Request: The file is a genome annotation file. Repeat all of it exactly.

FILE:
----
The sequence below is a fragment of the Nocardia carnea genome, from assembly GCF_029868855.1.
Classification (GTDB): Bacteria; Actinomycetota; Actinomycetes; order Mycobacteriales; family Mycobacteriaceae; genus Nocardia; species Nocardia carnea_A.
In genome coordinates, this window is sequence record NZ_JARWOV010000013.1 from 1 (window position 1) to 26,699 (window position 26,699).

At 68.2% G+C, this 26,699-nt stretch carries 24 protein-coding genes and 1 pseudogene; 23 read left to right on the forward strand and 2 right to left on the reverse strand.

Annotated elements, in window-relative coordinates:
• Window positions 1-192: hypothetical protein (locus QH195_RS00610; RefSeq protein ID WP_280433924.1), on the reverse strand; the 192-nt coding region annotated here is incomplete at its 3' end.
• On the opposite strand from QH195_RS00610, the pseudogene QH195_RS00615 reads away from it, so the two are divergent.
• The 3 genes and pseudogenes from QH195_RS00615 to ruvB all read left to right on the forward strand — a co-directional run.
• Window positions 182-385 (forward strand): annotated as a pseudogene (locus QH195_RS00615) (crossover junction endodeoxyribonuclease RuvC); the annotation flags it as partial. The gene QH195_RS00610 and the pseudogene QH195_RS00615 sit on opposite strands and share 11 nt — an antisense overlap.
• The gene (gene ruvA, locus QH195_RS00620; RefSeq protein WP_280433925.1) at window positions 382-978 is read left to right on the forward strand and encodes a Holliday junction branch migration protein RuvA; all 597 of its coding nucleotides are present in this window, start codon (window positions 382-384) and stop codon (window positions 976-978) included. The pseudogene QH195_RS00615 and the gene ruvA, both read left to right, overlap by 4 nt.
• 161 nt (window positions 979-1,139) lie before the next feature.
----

The sequence below is a fragment of the Nocardia carnea genome, from assembly GCF_029868855.1.
Classification (GTDB): Bacteria; Actinomycetota; Actinomycetes; order Mycobacteriales; family Mycobacteriaceae; genus Nocardia; species Nocardia carnea_A.
In genome coordinates, this window is sequence record NZ_JARWOV010000013.1 from 1 (window position 1) to 26,699 (window position 26,699).

At 68.2% G+C, this 26,699-nt stretch carries 24 protein-coding genes and 1 pseudogene; 23 read left to right on the forward strand and 2 right to left on the reverse strand.

Annotated elements, in window-relative coordinates:
• Window positions 1-192: hypothetical protein (locus QH195_RS00610; RefSeq protein ID WP_280433924.1), on the reverse strand; the 192-nt coding region annotated here is incomplete at its 3' end.
• On the opposite strand from QH195_RS00610, the pseudogene QH195_RS00615 reads away from it, so the two are divergent.
• The 3 genes and pseudogenes from QH195_RS00615 to ruvB all read left to right on the forward strand — a co-directional run.
• Window positions 182-385 (forward strand): annotated as a pseudogene (locus QH195_RS00615) (crossover junction endodeoxyribonuclease RuvC); the annotation flags it as partial. The gene QH195_RS00610 and the pseudogene QH195_RS00615 sit on opposite strands and share 11 nt — an antisense overlap.
• The gene (gene ruvA, locus QH195_RS00620; RefSeq protein WP_280433925.1) at window positions 382-978 is read left to right on the forward strand and encodes a Holliday junction branch migration protein RuvA; all 597 of its coding nucleotides are present in this window, start codon (window positions 382-384) and stop codon (window positions 976-978) included. The pseudogene QH195_RS00615 and the gene ruvA, both read left to right, overlap by 4 nt.
• 161 nt (window positions 979-1,139) lie before the next feature.